Elsewhere on this blog, Ellie has written about reading The Famous Five in French, and I want to add to that by recounting my experience of doing the same thing but for a very particular reason: as part of my attempt to learn French. Just to explain, I have been married to a French woman for 23 years but, because we live in England and she speaks perfect English, I have never bothered to learn French. When we see her family I get by on the basis of French O level, a bit of bluster (from me) and a lot of good will (from them). But in the last couple of years we have been thinking that when we retire we will move to France and, therefore, I have been taking French lessons.
My French teacher came up with the idea that I should read some children’s books in French and/or read some books in French with which I was very familiar in English. The theory was that the language of children’s books would be easy, whilst books I was familiar with would mean that I had the content in my head already. For me, as an inveterate re-reader of children’s books, the obvious conclusion was to read in French some children’s books I already knew very well in English … enter Enid Blyton.
Thus, for Christmas, my wife bought me the first five volumes of Le Club des Cinq, published under the imprint of Les Classiques de la Rose by Hachette Jeunesse, a division of Hachette. So far, I have read the first two: Le Club des Cinq et le Trésor de L’Ile (Five on a Treasure Island) and Le Club des Cinq et Le Passage Secret (Five Go Adventuring Again). Translation is by Anne-Laure Estèves and there are some quite basic line drawings as illustrations (illustrator uncredited). As is clear even from the titles, the translation does effect some changes, and in the comments beneath Ellie’s article, Serge has provided some very interesting, detailed information on these.
As Ellie has explained, the characters are renamed: Julian becomes François, Dick becomes Mick, Anne is Annie, George (Georgina) is Claude (Claudine), and Timothy (Tim, Timmy) is Dagobert (Dag, Dago). And Kirrin in Cornwall becomes Kernach in Brittany. This takes a little getting used to, but one soon adjusts. Regarding Dagobert, in the comments on Ellie’s post there is some speculation about this name, but my wife confirms Serge’s view that it refers to the name of a French King and, more specifically, a nursery rhyme that all French children learn (or used to learn). See this video.
All that aside, how does it work as an aid to language learning? Very well, I would say. The constructions of the sentences are quite simple, and this really helps to understand how these constructions work. All the small linking words – such as ‘en’ or ‘y’ – that are quite difficult for an English speaker – are easier to understand. Understanding words which have subtly shifting meanings depending on context (‘d’ailleurs’, for example = anyway, although, besides etc.) is aided by seeing them used in several different contexts. I would say that it is sentence construction and grammar that are most helpful; vocabulary less so. For sure, there are various words (e.g. ‘épave’ meaning wreck, as in shipwreck; or ‘lingots’, meaning ingots as in gold ingots) that were unfamiliar to me and easily guessed but, perhaps, not that useful unless one happens to find oneself embroiled in an adventure looking for gold ingots from a shipwreck, for which I live in hope!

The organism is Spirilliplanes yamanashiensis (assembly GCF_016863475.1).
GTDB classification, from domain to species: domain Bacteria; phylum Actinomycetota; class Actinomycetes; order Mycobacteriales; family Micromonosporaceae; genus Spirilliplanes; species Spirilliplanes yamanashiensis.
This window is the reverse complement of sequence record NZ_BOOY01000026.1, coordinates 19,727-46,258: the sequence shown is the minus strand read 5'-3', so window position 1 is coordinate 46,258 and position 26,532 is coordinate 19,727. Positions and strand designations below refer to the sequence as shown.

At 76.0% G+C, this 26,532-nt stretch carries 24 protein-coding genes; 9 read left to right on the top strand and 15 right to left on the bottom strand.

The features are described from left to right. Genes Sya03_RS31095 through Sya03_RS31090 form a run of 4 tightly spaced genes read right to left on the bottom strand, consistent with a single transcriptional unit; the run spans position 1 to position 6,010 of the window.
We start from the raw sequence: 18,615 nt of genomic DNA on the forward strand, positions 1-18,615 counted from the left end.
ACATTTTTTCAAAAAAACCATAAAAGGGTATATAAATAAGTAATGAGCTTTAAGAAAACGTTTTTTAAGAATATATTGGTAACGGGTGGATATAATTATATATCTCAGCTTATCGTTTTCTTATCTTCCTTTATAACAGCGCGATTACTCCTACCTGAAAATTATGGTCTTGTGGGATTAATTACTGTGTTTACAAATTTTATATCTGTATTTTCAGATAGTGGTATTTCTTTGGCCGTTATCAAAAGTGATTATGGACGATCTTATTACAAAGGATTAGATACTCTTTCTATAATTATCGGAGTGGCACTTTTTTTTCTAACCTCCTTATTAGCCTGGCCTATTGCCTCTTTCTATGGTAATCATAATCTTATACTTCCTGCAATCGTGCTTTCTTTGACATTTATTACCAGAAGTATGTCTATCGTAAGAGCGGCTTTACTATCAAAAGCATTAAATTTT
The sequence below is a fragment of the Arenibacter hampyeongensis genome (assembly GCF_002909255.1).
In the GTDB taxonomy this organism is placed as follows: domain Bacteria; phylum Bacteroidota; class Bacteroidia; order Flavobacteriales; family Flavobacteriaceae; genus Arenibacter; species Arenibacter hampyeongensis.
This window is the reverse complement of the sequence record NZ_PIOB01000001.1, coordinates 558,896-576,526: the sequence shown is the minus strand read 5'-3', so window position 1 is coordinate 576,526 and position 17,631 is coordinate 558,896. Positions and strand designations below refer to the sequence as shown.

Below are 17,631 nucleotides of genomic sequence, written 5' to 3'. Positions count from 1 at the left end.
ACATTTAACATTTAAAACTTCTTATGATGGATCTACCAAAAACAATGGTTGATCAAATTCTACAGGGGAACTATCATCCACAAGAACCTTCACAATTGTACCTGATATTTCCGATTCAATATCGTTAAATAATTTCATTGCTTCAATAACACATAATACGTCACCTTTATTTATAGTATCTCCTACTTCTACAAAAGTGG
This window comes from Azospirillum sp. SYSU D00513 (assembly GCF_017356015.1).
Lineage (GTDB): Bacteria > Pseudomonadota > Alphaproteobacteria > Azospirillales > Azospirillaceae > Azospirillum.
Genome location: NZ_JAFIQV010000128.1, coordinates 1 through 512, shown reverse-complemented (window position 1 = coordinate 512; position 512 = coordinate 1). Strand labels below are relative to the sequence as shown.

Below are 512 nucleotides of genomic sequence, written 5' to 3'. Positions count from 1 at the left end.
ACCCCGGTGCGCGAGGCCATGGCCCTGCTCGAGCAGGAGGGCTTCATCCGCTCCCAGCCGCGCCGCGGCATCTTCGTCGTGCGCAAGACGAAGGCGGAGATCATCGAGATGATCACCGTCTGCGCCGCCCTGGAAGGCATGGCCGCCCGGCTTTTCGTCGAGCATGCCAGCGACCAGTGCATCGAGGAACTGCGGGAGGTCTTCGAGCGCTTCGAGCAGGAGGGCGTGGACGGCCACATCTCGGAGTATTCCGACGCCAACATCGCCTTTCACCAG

The real value to the language learner, however, is different. Reading Le Club des Cinq has enabled me to read French without translating as I go. What I mean is that because I know the stories well and because the language is simple I just read and understand without thinking. I know what is going to happen and it is somehow ‘there’ in my head and I can read pretty much as I would in English. It’s true that when I come across particular words or constructions I have to stop and translate in my head. But by and large I can read just as I read (in English) when I was a child, and can just ‘soak up’ the language as I go. I’ve been mainly reading the books on the train to work, and have noticed that afterwards I find myself thinking in French: it sinks in, somehow.
There’s another bonus, too, and a quite unexpected one. Whereas the familiarity of the books helps my French, reading them in French somehow makes them unfamiliar. Thus reading the Famous Five in French is strangely like reading them for the first time. It is like being in a time machine. So as I sit on the train, a middle-aged man, reading Le Club des Cinq I am almost like the ten year old boy I was when I first read The Famous Five. When I re-read The Famous Five in English I feel a cosy nostalgia; when I read Le Club des Cinq I feel the excitement of when I first read them.
There seem to be nearly as many French covers as there are English ones, you can see a great selection at the French site Book Node (which as far as I can tell seems to be a bit like Goodreads but without the ratings) – Fiona